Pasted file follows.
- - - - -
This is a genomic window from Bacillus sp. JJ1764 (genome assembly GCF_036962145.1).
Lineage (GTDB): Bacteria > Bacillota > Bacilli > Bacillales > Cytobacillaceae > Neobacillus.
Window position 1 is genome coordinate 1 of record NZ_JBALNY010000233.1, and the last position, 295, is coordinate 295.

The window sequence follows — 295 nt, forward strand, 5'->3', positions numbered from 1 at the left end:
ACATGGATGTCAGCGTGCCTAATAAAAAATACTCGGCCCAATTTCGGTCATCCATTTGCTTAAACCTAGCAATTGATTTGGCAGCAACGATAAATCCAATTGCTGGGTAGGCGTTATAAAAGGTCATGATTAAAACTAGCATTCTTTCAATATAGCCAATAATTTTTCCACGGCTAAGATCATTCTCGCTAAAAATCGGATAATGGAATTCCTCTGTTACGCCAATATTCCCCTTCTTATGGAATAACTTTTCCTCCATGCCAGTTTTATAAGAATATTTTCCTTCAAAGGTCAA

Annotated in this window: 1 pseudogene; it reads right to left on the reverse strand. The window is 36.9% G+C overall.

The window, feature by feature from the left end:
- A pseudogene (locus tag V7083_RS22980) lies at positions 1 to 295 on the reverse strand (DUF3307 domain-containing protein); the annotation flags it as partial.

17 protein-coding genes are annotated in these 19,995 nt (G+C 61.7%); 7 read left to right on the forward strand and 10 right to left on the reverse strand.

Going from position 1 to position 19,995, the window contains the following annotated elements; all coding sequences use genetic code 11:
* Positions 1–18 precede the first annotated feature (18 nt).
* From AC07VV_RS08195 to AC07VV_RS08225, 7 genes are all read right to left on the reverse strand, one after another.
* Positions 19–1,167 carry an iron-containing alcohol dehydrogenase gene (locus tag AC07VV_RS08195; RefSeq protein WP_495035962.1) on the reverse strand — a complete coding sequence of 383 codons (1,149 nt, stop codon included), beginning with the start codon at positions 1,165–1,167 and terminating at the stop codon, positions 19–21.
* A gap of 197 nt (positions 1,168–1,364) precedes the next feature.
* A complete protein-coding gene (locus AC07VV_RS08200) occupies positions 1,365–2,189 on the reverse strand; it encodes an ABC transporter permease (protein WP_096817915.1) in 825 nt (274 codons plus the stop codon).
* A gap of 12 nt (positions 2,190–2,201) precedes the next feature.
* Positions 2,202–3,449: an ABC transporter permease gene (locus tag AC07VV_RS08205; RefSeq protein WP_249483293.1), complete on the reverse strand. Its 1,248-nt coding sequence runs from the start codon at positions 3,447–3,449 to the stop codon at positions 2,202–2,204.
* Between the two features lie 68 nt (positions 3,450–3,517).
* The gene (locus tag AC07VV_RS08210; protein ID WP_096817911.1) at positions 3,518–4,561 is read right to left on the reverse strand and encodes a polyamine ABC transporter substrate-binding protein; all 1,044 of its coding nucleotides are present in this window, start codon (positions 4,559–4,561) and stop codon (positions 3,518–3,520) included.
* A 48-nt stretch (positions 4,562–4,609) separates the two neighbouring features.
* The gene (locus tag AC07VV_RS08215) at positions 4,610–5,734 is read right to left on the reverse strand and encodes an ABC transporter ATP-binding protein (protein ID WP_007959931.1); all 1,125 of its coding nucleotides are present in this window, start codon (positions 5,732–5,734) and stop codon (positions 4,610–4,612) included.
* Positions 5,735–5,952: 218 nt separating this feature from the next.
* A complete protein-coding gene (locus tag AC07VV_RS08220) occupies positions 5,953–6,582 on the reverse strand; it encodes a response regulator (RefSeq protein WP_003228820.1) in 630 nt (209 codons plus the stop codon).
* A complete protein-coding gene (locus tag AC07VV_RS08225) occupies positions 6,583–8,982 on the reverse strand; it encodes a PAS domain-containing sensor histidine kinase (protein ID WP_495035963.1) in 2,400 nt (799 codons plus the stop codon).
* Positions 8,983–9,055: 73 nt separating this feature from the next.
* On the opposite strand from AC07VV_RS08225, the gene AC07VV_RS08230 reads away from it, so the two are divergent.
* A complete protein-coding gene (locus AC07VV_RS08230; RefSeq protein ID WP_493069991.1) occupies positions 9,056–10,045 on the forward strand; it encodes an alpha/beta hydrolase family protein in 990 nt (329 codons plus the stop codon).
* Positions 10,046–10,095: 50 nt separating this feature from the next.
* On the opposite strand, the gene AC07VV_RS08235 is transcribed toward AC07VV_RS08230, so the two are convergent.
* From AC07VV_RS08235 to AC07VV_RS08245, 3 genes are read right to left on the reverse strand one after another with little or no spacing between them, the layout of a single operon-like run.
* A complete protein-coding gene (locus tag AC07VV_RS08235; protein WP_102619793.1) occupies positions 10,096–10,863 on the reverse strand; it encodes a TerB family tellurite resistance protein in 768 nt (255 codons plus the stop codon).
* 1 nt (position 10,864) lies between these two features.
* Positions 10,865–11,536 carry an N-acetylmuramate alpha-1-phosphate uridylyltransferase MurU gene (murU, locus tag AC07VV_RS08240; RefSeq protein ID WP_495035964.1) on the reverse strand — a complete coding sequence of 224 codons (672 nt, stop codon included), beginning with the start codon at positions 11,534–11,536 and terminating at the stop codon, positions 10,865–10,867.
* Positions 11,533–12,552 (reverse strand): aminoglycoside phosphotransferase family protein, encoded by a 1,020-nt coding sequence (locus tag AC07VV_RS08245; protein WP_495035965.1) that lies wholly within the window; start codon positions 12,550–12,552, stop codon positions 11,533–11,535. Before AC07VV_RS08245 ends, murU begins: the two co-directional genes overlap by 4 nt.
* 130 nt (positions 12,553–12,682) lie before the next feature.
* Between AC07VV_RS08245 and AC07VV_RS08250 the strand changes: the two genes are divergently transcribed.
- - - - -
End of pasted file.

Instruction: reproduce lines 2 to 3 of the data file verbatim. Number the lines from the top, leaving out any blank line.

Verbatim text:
Lineage (GTDB): Bacteria > Bacillota > Bacilli > Bacillales > Cytobacillaceae > Neobacillus.
Window position 1 is genome coordinate 1 of record NZ_JBALNY010000233.1, and the last position, 295, is coordinate 295.